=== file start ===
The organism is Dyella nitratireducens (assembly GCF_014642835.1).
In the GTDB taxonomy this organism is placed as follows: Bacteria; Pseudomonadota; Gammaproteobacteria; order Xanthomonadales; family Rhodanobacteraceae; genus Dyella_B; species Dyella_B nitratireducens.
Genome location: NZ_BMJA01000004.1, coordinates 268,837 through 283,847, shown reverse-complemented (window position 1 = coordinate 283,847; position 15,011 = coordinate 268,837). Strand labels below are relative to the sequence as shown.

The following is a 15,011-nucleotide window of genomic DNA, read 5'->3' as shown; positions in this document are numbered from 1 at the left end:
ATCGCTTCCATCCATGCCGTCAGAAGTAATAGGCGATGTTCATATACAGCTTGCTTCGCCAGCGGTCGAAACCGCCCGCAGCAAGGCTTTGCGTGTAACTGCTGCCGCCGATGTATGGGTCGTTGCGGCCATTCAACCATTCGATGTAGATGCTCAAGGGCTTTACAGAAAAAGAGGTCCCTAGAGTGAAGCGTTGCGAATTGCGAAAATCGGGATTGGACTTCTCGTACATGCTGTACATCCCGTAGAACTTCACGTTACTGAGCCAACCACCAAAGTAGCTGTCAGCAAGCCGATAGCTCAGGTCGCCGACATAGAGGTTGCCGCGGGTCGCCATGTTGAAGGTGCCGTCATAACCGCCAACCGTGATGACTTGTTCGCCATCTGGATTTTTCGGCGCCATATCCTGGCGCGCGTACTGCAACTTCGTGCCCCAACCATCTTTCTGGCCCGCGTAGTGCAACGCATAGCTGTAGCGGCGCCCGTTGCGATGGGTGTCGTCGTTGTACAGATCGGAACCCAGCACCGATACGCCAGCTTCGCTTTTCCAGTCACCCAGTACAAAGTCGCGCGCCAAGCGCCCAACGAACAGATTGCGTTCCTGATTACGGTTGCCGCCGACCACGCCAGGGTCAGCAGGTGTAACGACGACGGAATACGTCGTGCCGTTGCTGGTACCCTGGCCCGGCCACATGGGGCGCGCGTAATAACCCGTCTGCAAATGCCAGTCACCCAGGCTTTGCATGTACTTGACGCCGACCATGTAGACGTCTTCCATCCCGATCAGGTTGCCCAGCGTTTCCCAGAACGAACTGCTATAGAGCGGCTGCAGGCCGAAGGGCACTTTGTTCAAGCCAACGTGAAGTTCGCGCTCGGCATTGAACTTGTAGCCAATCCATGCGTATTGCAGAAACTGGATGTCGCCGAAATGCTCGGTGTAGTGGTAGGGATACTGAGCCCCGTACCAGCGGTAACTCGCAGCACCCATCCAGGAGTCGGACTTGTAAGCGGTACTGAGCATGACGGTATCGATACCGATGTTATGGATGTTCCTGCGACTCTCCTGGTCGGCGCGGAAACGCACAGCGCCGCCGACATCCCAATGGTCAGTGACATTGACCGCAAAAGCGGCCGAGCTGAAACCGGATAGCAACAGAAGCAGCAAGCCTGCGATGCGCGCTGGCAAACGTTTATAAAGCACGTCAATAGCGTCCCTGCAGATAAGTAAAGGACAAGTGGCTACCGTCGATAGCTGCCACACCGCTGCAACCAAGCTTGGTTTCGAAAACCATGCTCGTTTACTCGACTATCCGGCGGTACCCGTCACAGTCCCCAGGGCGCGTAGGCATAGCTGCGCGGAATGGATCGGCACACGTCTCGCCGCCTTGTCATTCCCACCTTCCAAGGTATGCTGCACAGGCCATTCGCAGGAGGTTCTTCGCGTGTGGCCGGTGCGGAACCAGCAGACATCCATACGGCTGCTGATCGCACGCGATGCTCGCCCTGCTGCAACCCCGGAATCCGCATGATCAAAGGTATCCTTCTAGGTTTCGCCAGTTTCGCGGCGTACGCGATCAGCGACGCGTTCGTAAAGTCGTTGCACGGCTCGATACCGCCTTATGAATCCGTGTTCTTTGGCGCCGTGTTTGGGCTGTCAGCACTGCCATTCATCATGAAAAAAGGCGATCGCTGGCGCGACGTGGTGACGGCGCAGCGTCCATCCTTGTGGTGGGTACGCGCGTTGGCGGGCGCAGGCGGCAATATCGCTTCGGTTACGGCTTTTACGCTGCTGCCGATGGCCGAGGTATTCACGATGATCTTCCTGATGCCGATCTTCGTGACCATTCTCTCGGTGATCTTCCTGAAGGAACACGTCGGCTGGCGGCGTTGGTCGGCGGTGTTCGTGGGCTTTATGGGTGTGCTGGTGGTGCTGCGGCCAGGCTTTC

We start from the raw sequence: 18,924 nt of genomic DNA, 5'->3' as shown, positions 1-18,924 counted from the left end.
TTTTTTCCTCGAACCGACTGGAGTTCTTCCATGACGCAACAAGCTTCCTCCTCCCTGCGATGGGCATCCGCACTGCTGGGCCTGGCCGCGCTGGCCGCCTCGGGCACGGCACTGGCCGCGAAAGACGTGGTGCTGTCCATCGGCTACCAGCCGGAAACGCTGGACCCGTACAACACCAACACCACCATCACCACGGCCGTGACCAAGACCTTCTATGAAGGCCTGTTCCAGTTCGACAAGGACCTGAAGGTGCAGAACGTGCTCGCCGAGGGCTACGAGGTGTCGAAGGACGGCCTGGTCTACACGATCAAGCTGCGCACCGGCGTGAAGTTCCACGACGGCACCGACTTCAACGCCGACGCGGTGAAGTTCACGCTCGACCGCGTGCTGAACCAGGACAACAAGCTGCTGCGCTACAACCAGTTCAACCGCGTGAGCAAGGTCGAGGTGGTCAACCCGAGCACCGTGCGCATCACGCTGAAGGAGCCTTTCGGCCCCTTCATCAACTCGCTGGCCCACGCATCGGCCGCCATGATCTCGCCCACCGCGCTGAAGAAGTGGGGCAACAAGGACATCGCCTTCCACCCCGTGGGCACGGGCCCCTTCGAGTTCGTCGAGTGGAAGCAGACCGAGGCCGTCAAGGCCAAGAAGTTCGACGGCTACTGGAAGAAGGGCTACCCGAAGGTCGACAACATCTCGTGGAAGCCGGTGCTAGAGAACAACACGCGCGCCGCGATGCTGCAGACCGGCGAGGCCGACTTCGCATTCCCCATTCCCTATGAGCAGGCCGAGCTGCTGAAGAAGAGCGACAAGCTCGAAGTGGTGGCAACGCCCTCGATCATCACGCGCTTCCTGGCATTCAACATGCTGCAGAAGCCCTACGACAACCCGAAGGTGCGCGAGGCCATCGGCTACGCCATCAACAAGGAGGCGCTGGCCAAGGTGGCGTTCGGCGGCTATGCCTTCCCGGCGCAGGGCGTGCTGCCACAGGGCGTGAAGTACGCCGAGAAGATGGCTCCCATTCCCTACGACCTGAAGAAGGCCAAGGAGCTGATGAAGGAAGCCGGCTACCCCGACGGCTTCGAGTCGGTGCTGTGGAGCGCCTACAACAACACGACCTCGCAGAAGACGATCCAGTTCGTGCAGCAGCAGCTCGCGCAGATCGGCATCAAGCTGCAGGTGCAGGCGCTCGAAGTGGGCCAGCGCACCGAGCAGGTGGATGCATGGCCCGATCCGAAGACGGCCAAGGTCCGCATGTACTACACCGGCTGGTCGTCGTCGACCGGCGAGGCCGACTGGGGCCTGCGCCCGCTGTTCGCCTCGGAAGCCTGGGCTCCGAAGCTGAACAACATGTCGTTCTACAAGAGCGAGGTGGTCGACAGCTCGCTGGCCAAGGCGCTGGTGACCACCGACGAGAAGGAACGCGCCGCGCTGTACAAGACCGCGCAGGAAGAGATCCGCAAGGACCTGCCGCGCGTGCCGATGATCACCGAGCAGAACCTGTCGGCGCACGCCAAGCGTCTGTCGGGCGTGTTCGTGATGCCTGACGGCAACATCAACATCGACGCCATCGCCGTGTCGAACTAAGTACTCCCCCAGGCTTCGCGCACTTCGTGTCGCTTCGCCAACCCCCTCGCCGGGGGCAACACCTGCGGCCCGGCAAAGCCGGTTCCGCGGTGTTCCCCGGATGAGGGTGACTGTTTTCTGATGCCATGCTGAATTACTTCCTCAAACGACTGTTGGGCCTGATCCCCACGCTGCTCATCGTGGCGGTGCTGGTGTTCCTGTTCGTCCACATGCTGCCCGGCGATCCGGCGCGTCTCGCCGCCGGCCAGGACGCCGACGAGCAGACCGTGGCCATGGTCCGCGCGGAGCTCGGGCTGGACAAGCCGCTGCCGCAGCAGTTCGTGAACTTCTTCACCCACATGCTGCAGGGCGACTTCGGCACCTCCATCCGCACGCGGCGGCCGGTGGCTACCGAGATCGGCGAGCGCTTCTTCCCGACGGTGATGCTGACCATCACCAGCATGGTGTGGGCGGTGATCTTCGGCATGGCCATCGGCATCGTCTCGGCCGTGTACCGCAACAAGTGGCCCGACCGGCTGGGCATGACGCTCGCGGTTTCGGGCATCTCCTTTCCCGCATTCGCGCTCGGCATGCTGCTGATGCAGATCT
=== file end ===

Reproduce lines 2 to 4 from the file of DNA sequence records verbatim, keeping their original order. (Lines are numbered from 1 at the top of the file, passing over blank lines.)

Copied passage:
In the GTDB taxonomy this organism is placed as follows: Bacteria; Pseudomonadota; Gammaproteobacteria; order Xanthomonadales; family Rhodanobacteraceae; genus Dyella_B; species Dyella_B nitratireducens.
Genome location: NZ_BMJA01000004.1, coordinates 268,837 through 283,847, shown reverse-complemented (window position 1 = coordinate 283,847; position 15,011 = coordinate 268,837). Strand labels below are relative to the sequence as shown.

The following is a 15,011-nucleotide window of genomic DNA, read 5'->3' as shown; positions in this document are numbered from 1 at the left end: